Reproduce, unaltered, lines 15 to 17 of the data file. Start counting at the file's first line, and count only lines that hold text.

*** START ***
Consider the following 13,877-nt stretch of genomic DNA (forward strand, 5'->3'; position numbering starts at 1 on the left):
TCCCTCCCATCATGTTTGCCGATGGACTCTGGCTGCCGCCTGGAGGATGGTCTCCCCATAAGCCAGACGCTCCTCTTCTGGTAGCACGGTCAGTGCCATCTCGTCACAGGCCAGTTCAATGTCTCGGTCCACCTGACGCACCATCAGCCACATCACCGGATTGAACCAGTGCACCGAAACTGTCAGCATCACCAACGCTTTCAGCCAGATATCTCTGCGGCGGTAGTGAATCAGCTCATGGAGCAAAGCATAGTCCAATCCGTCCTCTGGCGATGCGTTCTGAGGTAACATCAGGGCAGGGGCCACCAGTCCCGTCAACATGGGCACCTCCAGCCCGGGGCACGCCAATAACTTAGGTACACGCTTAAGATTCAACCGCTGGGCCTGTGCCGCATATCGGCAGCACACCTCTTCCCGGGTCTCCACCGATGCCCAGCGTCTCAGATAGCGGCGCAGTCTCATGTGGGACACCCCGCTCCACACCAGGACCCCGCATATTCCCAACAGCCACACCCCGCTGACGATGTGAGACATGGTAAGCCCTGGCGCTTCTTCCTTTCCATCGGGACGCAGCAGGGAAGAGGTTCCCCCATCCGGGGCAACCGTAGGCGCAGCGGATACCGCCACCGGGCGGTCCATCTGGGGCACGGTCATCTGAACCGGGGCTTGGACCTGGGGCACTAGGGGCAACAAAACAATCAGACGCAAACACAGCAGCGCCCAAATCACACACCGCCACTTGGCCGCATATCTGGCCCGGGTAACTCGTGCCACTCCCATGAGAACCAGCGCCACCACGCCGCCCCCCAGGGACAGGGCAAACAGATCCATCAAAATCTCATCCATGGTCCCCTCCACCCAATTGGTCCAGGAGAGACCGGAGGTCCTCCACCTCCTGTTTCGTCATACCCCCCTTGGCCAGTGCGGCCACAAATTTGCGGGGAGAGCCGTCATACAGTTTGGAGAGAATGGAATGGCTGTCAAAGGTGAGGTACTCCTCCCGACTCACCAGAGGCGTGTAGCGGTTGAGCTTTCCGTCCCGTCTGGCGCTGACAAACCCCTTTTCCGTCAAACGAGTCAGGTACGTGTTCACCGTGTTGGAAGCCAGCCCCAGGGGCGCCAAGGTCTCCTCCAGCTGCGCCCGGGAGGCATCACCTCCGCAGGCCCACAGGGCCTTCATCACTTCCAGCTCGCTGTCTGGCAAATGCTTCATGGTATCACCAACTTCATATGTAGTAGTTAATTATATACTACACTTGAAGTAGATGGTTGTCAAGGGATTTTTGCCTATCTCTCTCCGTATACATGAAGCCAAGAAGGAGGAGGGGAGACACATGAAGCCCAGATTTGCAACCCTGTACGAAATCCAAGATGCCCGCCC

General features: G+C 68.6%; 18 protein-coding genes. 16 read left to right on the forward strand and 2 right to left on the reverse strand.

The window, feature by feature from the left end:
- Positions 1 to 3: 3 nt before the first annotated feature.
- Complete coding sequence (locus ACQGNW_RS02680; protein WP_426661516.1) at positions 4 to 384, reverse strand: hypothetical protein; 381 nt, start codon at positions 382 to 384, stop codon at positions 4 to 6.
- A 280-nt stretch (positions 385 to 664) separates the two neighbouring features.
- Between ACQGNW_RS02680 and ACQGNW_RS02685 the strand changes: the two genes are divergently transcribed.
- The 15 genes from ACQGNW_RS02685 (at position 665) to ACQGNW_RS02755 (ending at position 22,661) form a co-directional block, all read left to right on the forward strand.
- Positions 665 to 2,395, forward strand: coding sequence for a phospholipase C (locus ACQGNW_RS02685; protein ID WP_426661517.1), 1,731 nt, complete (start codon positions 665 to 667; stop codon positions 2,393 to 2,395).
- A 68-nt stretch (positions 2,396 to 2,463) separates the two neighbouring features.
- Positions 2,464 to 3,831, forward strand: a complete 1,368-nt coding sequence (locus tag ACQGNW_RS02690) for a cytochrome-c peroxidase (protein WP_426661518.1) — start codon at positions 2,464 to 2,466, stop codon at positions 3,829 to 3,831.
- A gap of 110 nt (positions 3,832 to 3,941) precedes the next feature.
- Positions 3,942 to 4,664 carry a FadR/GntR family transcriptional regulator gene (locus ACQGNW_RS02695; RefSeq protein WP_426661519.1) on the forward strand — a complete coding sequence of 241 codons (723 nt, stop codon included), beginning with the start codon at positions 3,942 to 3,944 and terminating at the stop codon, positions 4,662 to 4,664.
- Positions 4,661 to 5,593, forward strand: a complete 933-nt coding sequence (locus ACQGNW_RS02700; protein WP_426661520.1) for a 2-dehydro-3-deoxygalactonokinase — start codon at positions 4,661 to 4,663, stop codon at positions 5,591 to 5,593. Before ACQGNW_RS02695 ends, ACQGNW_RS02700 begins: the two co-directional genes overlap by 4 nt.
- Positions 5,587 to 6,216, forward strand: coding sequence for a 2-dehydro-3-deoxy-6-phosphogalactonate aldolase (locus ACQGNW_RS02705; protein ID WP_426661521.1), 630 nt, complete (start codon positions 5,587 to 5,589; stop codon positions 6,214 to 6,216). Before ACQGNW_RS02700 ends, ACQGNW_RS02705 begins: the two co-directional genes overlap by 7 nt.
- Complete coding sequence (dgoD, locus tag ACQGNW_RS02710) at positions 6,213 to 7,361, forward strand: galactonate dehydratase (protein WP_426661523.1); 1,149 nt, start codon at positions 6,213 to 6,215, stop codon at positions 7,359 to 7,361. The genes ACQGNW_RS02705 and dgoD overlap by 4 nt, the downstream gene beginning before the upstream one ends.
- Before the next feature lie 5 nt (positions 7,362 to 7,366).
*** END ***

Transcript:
- Positions 4,661 to 5,593, forward strand: a complete 933-nt coding sequence (locus ACQGNW_RS02700; protein WP_426661520.1) for a 2-dehydro-3-deoxygalactonokinase — start codon at positions 4,661 to 4,663, stop codon at positions 5,591 to 5,593. Before ACQGNW_RS02695 ends, ACQGNW_RS02700 begins: the two co-directional genes overlap by 4 nt.
- Positions 5,587 to 6,216, forward strand: coding sequence for a 2-dehydro-3-deoxy-6-phosphogalactonate aldolase (locus ACQGNW_RS02705; protein ID WP_426661521.1), 630 nt, complete (start codon positions 5,587 to 5,589; stop codon positions 6,214 to 6,216). Before ACQGNW_RS02700 ends, ACQGNW_RS02705 begins: the two co-directional genes overlap by 7 nt.
- Complete coding sequence (dgoD, locus tag ACQGNW_RS02710) at positions 6,213 to 7,361, forward strand: galactonate dehydratase (protein WP_426661523.1); 1,149 nt, start codon at positions 6,213 to 6,215, stop codon at positions 7,359 to 7,361. The genes ACQGNW_RS02705 and dgoD overlap by 4 nt, the downstream gene beginning before the upstream one ends.